School leaders, celebrities aim to keep students on track during surprise assembly

Students were surprised by guests including Mike Epps and Myles Turner at Thursday's assembly. (WTHR photo)

INDIANAPOLIS (WTHR) - Students at Shortridge High School had no idea about their surprise guests who encouraged them about making the "right play in life."

That’s the title of a series of forums that kicked off in the Circle City Thursday afternoon at one of Indy’s well-known high schools.

After his own introduction, community activist Amp Harris surprised the Shortridge student body with special guests to kick off a new program called "Making The Right Play In Life."

The goal of the program is to inspire teens through a panel discussion and interactions on a variety of topics, including good decision-making, positive self-image and the importance of getting an education. The panel will include professional athletes, actors, community leaders, business owners and young adults who will share their personal stories of overcoming challenges to achieve success. After each presentation, students will have the opportunity to ask questions and get advice from the speakers.

“We are trying to get to the children who are just like us and who are growing up in the same neighborhoods,” said Amp Harris. He introduced his guests, who received loud applause.

“Make some noise for your homeboy, Mr. Mike Epps,” said Harris to the crowd during the assembly.

Actor-comedian Mike Epps joined IPS Superintendent Aleesia Johnson and one of their classmates for a panel discussion about doing their best in school. They shared personal experiences and hurdles they’ve had to jump to get to success.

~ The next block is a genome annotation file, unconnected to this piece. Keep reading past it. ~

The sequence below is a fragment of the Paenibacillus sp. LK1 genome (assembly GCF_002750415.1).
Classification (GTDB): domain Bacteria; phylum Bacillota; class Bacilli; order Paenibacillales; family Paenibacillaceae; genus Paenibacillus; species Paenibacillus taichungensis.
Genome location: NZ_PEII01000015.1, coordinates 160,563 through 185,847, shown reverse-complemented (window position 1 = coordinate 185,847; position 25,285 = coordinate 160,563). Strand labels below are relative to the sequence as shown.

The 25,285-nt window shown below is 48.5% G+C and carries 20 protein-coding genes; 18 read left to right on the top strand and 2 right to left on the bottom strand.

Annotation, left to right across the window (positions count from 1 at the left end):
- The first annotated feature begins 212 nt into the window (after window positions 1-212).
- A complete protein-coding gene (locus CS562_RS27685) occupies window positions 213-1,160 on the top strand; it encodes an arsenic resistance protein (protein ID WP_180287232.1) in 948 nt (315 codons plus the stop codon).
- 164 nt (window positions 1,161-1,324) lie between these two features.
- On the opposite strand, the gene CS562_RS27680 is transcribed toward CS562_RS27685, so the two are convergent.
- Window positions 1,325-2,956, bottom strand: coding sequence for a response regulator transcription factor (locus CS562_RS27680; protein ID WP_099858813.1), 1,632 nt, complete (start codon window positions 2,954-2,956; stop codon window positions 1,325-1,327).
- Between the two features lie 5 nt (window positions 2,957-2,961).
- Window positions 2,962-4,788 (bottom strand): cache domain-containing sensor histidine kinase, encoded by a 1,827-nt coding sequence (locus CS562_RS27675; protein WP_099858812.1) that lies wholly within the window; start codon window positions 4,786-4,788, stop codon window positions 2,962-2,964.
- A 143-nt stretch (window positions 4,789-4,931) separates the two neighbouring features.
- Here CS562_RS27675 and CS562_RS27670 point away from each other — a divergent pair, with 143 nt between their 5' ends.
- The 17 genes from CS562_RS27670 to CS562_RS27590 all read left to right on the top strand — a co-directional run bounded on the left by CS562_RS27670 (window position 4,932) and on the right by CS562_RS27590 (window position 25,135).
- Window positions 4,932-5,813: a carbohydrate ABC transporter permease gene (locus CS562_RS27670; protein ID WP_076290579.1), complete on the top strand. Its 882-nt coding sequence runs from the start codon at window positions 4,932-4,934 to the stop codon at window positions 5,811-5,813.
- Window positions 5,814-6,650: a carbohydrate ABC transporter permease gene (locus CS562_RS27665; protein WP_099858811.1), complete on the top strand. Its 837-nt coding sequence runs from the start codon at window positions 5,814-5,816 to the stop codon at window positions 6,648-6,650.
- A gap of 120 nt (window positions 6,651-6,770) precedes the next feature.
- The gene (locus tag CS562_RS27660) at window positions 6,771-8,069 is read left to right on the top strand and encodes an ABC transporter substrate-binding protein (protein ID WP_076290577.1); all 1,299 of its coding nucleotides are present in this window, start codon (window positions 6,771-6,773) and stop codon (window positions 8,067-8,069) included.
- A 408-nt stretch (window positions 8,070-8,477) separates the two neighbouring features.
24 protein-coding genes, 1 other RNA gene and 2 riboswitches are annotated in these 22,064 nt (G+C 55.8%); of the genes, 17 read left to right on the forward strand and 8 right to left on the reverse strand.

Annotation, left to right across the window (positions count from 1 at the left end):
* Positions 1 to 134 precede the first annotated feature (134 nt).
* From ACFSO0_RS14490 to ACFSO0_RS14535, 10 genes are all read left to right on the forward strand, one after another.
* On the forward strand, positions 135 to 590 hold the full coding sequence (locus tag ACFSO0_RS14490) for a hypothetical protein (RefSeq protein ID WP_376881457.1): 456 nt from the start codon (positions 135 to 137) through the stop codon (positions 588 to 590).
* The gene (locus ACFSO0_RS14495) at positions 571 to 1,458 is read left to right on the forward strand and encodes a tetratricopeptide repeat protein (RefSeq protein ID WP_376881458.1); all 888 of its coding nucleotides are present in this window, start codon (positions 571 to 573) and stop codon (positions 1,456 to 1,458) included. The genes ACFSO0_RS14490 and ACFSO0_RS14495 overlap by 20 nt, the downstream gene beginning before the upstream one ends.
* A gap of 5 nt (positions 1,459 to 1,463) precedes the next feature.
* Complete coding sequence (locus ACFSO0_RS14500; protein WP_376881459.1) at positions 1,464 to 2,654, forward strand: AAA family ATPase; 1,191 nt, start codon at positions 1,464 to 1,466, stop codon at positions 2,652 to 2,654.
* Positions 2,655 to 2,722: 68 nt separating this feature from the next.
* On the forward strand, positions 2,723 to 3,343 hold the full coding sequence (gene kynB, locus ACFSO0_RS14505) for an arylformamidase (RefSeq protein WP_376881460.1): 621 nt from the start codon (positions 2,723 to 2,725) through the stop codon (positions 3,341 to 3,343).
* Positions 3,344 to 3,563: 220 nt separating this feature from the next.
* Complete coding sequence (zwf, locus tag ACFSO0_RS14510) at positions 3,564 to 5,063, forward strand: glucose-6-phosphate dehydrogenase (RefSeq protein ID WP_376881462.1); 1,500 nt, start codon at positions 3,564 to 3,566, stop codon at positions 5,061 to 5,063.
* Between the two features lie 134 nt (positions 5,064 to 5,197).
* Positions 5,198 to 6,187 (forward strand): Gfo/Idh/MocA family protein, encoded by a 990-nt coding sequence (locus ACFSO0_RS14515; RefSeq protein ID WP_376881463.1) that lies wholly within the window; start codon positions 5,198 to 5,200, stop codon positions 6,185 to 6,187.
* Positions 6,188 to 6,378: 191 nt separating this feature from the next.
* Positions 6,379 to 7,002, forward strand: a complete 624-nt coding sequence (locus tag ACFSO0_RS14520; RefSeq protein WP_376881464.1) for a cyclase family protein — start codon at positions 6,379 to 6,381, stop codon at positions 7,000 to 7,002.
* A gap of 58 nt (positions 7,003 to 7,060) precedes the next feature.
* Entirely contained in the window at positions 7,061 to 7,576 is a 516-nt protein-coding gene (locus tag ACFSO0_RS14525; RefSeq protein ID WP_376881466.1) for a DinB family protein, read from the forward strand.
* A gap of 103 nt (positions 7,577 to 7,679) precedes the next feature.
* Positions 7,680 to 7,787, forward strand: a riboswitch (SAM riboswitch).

Then shortly after the assembly started and after fighting traffic, another celebrity joined the panel on stage.

Indiana Pacers star Myles Turner joined the panel and shared the fact that he is just five years older than some of the students in the auditorium. He explained the tough decisions he had to make as a student and as a professional athlete.

“We have to show them you're successful. You made it out of the same stage they were in. They will listen to someone like that," Turner said.

“The students have to love themselves more than anything,” said Epps, “Making the right play is something that is mandatory for our children to do."

The assembly at Shortridge is the first of its kind and organizers hope to expand it to other schools. Harris plans to reach out to more celebrities, hoping to get students' attention and keep as many as possible on the right track.